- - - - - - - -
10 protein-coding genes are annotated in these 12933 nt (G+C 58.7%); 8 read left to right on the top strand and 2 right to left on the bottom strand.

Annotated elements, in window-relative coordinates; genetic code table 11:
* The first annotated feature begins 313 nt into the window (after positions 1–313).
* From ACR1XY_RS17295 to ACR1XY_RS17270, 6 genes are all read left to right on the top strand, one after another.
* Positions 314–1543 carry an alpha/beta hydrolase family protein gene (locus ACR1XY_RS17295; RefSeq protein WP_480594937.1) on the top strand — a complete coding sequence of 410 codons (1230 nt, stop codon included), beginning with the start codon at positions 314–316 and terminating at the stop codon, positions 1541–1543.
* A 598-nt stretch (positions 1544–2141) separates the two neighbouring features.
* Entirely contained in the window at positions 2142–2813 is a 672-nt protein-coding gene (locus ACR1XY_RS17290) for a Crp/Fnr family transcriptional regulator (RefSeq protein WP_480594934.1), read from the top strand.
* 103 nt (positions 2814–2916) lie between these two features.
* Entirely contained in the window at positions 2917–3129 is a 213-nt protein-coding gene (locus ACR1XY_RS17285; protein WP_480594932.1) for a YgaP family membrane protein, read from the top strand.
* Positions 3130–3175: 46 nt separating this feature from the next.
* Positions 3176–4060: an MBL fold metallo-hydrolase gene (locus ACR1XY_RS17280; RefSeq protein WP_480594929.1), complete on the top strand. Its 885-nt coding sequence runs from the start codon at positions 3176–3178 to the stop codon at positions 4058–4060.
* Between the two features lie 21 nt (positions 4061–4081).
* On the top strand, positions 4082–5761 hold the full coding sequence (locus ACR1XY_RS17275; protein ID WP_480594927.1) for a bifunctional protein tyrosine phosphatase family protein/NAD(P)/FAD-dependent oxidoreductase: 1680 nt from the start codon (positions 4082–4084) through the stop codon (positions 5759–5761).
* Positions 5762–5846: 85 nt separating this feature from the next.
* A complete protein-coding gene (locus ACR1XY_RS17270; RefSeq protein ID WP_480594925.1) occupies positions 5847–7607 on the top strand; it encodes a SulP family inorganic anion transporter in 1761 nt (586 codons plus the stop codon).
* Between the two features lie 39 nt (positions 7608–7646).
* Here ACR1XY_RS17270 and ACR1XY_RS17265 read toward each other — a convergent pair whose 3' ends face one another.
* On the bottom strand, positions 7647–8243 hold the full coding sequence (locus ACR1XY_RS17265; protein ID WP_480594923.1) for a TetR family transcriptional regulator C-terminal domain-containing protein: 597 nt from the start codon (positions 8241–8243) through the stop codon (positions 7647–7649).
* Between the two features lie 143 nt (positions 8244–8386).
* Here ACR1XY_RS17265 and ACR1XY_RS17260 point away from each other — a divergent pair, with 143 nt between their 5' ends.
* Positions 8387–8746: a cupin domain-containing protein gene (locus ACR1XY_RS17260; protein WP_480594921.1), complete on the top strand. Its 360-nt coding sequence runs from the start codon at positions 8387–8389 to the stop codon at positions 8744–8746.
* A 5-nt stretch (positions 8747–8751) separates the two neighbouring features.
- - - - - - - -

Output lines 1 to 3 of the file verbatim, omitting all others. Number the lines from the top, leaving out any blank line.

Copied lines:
10 protein-coding genes are annotated in these 12933 nt (G+C 58.7%); 8 read left to right on the top strand and 2 right to left on the bottom strand.

Annotated elements, in window-relative coordinates; genetic code table 11:
* The first annotated feature begins 313 nt into the window (after positions 1–313).